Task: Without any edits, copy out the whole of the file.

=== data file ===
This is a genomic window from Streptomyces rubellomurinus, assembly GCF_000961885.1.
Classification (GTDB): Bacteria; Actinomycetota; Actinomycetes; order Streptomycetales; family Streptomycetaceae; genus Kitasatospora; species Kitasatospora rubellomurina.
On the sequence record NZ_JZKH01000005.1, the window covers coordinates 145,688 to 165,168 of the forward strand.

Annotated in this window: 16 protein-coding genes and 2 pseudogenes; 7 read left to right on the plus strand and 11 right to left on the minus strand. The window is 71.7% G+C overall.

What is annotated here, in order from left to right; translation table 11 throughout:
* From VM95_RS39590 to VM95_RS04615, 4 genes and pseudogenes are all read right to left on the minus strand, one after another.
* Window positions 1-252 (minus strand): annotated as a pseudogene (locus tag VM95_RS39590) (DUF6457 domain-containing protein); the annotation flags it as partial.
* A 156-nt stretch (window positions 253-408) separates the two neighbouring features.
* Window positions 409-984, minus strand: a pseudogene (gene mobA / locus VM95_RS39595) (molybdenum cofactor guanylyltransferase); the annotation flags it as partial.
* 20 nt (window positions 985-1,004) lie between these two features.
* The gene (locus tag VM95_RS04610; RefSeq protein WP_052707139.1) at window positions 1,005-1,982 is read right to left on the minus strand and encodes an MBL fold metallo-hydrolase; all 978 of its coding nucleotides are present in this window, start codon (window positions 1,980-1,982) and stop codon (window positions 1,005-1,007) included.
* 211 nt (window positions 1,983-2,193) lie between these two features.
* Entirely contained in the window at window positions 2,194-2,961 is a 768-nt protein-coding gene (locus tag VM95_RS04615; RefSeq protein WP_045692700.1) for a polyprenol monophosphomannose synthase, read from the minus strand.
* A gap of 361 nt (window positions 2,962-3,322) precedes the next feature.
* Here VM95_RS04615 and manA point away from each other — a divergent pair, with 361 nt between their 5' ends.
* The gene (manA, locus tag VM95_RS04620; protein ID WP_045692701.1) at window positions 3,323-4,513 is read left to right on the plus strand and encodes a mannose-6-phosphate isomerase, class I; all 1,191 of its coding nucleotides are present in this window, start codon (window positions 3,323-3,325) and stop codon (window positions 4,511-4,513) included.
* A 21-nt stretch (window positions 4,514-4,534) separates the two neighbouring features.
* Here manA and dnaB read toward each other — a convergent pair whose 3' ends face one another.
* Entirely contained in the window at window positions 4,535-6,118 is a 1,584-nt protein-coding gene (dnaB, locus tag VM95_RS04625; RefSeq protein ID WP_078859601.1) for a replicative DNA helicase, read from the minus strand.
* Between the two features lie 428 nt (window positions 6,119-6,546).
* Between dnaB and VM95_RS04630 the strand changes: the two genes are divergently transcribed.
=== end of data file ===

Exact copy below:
This is a genomic window from Streptomyces rubellomurinus, assembly GCF_000961885.1.
Classification (GTDB): Bacteria; Actinomycetota; Actinomycetes; order Streptomycetales; family Streptomycetaceae; genus Kitasatospora; species Kitasatospora rubellomurina.
On the sequence record NZ_JZKH01000005.1, the window covers coordinates 145,688 to 165,168 of the forward strand.

Annotated in this window: 16 protein-coding genes and 2 pseudogenes; 7 read left to right on the plus strand and 11 right to left on the minus strand. The window is 71.7% G+C overall.

What is annotated here, in order from left to right; translation table 11 throughout:
* From VM95_RS39590 to VM95_RS04615, 4 genes and pseudogenes are all read right to left on the minus strand, one after another.
* Window positions 1-252 (minus strand): annotated as a pseudogene (locus tag VM95_RS39590) (DUF6457 domain-containing protein); the annotation flags it as partial.
* A 156-nt stretch (window positions 253-408) separates the two neighbouring features.
* Window positions 409-984, minus strand: a pseudogene (gene mobA / locus VM95_RS39595) (molybdenum cofactor guanylyltransferase); the annotation flags it as partial.
* 20 nt (window positions 985-1,004) lie between these two features.
* The gene (locus tag VM95_RS04610; RefSeq protein WP_052707139.1) at window positions 1,005-1,982 is read right to left on the minus strand and encodes an MBL fold metallo-hydrolase; all 978 of its coding nucleotides are present in this window, start codon (window positions 1,980-1,982) and stop codon (window positions 1,005-1,007) included.
* 211 nt (window positions 1,983-2,193) lie between these two features.
* Entirely contained in the window at window positions 2,194-2,961 is a 768-nt protein-coding gene (locus tag VM95_RS04615; RefSeq protein WP_045692700.1) for a polyprenol monophosphomannose synthase, read from the minus strand.
* A gap of 361 nt (window positions 2,962-3,322) precedes the next feature.
* Here VM95_RS04615 and manA point away from each other — a divergent pair, with 361 nt between their 5' ends.
* The gene (manA, locus tag VM95_RS04620; protein ID WP_045692701.1) at window positions 3,323-4,513 is read left to right on the plus strand and encodes a mannose-6-phosphate isomerase, class I; all 1,191 of its coding nucleotides are present in this window, start codon (window positions 3,323-3,325) and stop codon (window positions 4,511-4,513) included.
* A 21-nt stretch (window positions 4,514-4,534) separates the two neighbouring features.
* Here manA and dnaB read toward each other — a convergent pair whose 3' ends face one another.
* Entirely contained in the window at window positions 4,535-6,118 is a 1,584-nt protein-coding gene (dnaB, locus tag VM95_RS04625; RefSeq protein ID WP_078859601.1) for a replicative DNA helicase, read from the minus strand.
* Between the two features lie 428 nt (window positions 6,119-6,546).
* Between dnaB and VM95_RS04630 the strand changes: the two genes are divergently transcribed.